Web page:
Teaching Profession From Our Research Center

What a Typical Teacher’s Day Actually Looks Like

By Ileana Najarro & Hyon-Young Kim — April 14, 2022 1 min read
Patrick Jiner walks back to his classroom on April 13, 2022 at Lake Middle School in Denver.
  • Save to favorites
  • Print

After a new national survey found that a typical teacher works a median of 54 hours a week, Education Week wanted to take a look at what can go into a teacher’s daily schedule. Patrick Jiner, a 7th grade math teacher at Lake Middle School in Denver who also serves on the board of the Denver teachers’ union, shared his notes on what a typical day can entail.

*Time stamps are estimates.

Actual Teaching Time
Non-Teaching Work Time (Planning, Prep, Meetings, Other Work Tasks)
5 a.m. ☀️ Wake up.
6:30 a.m. Leave home on time to account for traffic and a typical 30-minute commute to school. 🚗
7 a.m. In the classroom getting everything ready such as warming up classroom computers, reviewing the day’s agenda, and getting mentally and physically prepared. 💪
7:30 a.m. 🔔 The morning school bell rings and “teachers are on fire.” 🔥 First class period begins. There will be 3 minutes in between this period and the next to clean up and transition the room. (Every transition between classes takes place in 3 minutes.)
8:33 a.m. Second period begins.
9:36 a.m. Third period begins.
10:39 a.m. Fourth period begins.
11:42 a.m. 🍎 Lunch for 30 minutes. It really means:
• Attending to students who want to talk or need to get extra help on work not understood, or
• Helping another teacher with instruction questions, or
• Addressing disciplinary actions.
12:07 p.m. Planning period for own class. Sometimes used for substituting in another teacher's classroom because there aren’t enough substitutes.
1:20 p.m. Final class period begins.
2:30 p.m. Students are done for the day. Teachers are not. This is a planning period.
3:30 p.m. 👥 Meeting around student data, team meeting, or grade level leaders meeting.
5:30 or 6 p.m. Arrive home. Spend time with my wife and kids if there isn’t a Zoom meeting for the union board.
Make parent phone calls and emails. 📧
7-8 p.m. If it's Sunday night, check emails sent over the weekend, read weekly announcements and schedule for the upcoming week, and get mentally and physically prepared.
8 p.m. 📝 Lesson planning at home in the living room. Grading papers and entering data in 2-3 places.
10 or 10:30 p.m. 🌙 Debrief, take a shower, go to bed, and get ready to start again the next day. (If your mind can stop thinking about what you have to do.) 🛏️

(Entries have been edited.)

education week logo subbrand logo RC RGB

Data analysis for this article was provided by the EdWeek Research Center. Learn more about the center’s work.

Reporting by Ileana Najarro | Design by Hyon-Young Kim

Events

Special Education Live Online Discussion A Seat at the Table - Special Education: Proven Interventions for Academic Success
Special education should be a launchpad, not a label. Join the conversation on how schools can better support ALL students.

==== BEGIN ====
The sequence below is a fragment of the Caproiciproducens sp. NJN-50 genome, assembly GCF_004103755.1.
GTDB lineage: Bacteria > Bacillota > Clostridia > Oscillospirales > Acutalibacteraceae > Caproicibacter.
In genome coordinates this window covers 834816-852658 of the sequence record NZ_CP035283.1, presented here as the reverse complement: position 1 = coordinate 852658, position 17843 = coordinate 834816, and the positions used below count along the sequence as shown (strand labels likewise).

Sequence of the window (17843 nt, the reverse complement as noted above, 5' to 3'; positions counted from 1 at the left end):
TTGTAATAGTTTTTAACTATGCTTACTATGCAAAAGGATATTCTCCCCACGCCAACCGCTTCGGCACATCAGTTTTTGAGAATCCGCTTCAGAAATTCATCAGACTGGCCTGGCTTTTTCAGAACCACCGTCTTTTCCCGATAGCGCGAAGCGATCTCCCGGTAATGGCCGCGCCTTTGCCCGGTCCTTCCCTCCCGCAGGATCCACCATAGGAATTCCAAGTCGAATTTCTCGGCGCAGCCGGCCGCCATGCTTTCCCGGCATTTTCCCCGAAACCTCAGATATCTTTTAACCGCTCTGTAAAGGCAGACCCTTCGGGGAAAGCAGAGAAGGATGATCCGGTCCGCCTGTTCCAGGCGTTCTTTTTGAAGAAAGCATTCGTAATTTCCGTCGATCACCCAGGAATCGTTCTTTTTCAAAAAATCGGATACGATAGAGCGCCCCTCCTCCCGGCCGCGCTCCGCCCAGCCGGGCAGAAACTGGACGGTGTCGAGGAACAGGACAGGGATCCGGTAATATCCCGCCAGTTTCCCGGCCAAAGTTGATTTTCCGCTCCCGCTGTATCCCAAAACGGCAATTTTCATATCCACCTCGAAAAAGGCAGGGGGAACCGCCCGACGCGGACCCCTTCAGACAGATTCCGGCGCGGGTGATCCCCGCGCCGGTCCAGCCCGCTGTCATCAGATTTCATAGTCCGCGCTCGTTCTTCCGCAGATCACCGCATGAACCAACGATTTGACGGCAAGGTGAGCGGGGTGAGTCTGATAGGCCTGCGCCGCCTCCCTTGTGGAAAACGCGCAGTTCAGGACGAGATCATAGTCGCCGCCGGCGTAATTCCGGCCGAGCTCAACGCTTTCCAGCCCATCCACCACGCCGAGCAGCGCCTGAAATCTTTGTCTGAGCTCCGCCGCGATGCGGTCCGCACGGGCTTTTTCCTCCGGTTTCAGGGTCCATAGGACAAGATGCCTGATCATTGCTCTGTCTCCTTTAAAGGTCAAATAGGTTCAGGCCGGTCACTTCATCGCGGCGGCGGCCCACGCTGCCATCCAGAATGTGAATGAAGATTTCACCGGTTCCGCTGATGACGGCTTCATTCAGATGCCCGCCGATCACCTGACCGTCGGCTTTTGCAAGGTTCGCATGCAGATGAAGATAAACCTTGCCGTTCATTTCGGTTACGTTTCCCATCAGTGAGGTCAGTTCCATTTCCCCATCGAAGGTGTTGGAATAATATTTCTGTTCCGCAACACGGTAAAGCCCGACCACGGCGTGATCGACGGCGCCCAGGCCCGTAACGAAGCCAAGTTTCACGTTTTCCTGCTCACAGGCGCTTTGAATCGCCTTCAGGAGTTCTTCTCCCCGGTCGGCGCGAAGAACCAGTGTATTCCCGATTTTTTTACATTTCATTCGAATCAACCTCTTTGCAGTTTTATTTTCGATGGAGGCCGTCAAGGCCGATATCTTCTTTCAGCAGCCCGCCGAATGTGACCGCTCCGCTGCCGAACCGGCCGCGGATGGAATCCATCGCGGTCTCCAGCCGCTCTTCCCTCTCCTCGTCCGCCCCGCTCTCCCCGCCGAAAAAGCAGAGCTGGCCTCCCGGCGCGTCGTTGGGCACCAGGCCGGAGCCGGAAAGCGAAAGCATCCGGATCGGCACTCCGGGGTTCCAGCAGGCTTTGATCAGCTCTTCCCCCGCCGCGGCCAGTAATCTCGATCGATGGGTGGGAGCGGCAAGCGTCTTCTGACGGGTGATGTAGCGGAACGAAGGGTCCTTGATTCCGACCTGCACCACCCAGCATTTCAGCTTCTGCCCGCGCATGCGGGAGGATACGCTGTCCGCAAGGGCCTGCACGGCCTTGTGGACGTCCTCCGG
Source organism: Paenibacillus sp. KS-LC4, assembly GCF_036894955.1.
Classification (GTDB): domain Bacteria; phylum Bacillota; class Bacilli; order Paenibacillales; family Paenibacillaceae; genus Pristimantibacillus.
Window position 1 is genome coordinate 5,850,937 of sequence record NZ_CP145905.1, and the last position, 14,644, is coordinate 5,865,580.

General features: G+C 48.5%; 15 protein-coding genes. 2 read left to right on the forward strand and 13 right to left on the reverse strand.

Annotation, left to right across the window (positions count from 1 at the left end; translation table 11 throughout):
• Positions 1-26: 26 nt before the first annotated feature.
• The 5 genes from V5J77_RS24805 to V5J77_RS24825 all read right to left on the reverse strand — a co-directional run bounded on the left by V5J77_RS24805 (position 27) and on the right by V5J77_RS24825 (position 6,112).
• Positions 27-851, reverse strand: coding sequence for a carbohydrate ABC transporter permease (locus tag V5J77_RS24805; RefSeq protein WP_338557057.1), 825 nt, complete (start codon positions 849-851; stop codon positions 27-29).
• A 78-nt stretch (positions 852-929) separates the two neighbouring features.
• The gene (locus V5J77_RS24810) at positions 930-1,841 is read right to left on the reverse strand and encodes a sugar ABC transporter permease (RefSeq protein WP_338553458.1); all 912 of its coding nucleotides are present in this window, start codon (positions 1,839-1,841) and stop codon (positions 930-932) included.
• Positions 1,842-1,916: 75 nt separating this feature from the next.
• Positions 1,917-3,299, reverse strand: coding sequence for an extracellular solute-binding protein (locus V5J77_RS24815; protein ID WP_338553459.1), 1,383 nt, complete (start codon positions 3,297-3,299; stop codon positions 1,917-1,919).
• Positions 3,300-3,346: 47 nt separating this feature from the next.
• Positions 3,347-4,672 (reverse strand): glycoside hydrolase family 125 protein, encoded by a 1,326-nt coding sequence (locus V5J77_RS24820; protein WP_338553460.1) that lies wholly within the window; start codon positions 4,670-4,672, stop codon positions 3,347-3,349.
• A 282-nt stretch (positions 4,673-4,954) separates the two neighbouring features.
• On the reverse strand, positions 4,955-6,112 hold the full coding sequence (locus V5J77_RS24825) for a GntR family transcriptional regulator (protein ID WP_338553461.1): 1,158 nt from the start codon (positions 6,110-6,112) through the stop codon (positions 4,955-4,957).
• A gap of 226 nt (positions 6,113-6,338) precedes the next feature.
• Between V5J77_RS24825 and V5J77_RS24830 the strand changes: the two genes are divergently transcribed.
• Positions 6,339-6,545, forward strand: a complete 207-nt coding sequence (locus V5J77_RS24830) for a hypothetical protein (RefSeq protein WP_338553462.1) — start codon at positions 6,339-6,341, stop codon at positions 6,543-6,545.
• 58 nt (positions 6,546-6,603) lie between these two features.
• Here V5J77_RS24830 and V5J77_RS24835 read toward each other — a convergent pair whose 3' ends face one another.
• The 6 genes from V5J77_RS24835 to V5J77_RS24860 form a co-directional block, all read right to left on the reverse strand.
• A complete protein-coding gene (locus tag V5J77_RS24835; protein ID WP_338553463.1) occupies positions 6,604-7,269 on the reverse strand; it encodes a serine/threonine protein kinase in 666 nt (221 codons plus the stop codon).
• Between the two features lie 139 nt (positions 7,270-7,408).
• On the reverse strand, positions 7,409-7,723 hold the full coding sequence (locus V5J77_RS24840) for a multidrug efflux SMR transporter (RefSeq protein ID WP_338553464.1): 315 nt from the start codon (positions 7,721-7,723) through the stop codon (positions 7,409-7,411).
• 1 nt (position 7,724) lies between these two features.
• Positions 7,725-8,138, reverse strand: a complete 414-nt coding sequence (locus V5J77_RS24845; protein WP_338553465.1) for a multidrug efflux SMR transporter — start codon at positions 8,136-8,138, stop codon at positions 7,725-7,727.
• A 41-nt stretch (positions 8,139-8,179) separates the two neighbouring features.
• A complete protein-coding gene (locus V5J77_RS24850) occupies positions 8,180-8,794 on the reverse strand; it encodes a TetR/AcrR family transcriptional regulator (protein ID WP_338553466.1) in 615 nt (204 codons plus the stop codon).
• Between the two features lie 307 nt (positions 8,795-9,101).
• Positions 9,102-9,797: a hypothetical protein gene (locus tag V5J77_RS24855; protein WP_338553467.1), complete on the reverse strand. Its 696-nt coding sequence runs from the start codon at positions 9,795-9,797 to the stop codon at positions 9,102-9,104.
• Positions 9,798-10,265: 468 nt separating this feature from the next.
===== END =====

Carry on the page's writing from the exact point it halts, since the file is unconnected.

Special Education K-12 Essentials Forum Innovative Approaches to Special Education
Join this free virtual event to explore innovations in the evolving landscape of special education.
This content is provided by our sponsor. It is not written by and does not necessarily reflect the views of Education Week's editorial staff.
Sponsor
Curriculum Webinar
STEM Fusion: Empowering K-12 Education through Interdisciplinary Integration
Join our webinar to learn how integrating STEM with other subjects can revolutionize K-12 education & prepare students for the future.
Content provided by Project Lead The Way

EdWeek Top School Jobs

Teacher Jobs
Search over ten thousand teaching jobs nationwide — elementary, middle, high school and more.
View Jobs
Principal Jobs
Find hundreds of jobs for principals, assistant principals, and other school leadership roles.
View Jobs
Administrator Jobs
Over a thousand district-level jobs: superintendents, directors, more.
View Jobs
Support Staff Jobs
Search thousands of jobs, from paraprofessionals to counselors and more.
View Jobs

Read Next

Teaching Profession In Their Own Words Cellphones Turned My Teaching Career From 'Awesome' to Exhausting
A former high school teacher shares how his students' increasing reliance on cellphones drove him out of the classroom.
5 min read
Mitchell Rutherford, who taught biology at Sahuaro High School in Tucson, Ariz., left the profession due, in part, to students' cell phone usage. Here, pictured at Finger Rock Trailhead in Tucson on June 8, 2024.
Mitchell Rutherford, who taught biology at Sahuaro High School in Tucson, Ariz., left the profession due, in part, to students' cell phone usage. Here, pictured at Finger Rock Trailhead in Tucson on June 8, 2024.
Cassidy Araiza for Education Week
Teaching Profession Teachers’ Unions Are Gaining Ground in a State That Once Forbade Them
With unions now representing educators in its largest district, Virginia is seeing a labor resurgence.
7 min read
Image of a folder and a signed agreement.
iStock/Getty
Teaching Profession Q&A 'Fundamentally Changing the Conditions' for Teaching
A specialized STEM program builds in more planning time for teachers.
5 min read
Tess Carlson, Biology & Community Health Teacher for SFUSD Mission Bay Hub, demonstrates how to meter a pipet for Ruier Fang and Aldriana Ramos, both 12th graders at Thurgood Marshall, on April 29, 2024, in San Francisco.
Tess Carlson, the founding science teacher for Mission Bay Hub, demonstrates how to meter a pipet for students on April 29, 2024, in San Francisco.
Peter Prato for Education Week